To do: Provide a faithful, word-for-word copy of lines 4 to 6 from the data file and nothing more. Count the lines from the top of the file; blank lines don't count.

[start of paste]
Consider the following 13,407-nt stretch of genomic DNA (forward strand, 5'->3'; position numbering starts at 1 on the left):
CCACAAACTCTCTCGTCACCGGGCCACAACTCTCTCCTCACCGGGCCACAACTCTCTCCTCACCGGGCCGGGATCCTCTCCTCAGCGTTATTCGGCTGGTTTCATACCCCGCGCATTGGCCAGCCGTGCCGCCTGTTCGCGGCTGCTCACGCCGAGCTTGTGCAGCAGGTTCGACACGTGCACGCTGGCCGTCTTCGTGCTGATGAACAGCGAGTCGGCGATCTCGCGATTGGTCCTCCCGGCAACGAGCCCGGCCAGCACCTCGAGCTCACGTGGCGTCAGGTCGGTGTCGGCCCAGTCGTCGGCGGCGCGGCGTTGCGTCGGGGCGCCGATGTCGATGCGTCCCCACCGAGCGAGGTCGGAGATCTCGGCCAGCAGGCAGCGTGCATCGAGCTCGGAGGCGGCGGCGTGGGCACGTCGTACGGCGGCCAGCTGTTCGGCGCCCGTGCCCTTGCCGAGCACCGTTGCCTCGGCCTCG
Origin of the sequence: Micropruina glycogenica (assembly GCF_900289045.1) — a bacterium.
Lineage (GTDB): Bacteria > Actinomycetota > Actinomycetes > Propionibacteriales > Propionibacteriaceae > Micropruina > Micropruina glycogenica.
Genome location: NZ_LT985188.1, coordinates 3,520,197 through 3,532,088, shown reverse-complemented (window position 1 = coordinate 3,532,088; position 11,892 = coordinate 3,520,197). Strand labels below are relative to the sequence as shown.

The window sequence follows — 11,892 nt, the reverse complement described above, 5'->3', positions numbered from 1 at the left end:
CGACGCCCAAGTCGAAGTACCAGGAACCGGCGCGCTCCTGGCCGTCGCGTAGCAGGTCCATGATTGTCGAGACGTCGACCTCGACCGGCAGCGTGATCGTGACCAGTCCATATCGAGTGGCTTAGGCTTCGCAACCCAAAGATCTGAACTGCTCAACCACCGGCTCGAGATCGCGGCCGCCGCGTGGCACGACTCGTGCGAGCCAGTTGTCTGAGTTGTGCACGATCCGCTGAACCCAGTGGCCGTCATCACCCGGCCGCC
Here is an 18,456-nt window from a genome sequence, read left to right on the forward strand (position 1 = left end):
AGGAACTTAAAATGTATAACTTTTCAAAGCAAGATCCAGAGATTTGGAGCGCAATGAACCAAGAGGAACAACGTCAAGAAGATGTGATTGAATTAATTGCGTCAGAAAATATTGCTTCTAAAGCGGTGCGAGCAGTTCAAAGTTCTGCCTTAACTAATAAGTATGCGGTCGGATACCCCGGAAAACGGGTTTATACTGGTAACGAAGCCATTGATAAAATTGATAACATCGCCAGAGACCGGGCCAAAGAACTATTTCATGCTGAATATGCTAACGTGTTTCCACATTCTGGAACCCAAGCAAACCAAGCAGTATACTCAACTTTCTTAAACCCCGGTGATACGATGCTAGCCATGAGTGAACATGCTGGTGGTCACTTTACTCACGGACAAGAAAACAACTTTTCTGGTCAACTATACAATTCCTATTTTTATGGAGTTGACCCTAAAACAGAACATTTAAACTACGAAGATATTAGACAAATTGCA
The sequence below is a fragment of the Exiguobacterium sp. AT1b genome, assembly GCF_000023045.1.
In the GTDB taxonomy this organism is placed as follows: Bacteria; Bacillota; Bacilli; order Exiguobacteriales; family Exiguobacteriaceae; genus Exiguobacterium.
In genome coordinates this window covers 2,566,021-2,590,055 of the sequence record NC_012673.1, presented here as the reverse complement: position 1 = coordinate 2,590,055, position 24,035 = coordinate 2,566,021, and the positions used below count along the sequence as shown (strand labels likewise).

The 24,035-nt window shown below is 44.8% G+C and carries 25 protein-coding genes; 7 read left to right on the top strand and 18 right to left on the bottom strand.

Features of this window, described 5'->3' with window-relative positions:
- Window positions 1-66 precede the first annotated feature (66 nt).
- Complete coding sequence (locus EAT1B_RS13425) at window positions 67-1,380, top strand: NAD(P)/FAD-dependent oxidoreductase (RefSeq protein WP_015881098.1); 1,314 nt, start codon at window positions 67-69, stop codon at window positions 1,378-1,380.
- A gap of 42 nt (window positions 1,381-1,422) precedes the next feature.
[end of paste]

Lineage (GTDB): Bacteria > Actinomycetota > Actinomycetes > Propionibacteriales > Propionibacteriaceae > Micropruina > Micropruina glycogenica.
Genome location: NZ_LT985188.1, coordinates 3,520,197 through 3,532,088, shown reverse-complemented (window position 1 = coordinate 3,532,088; position 11,892 = coordinate 3,520,197). Strand labels below are relative to the sequence as shown.

The window sequence follows — 11,892 nt, the reverse complement described above, 5'->3', positions numbered from 1 at the left end: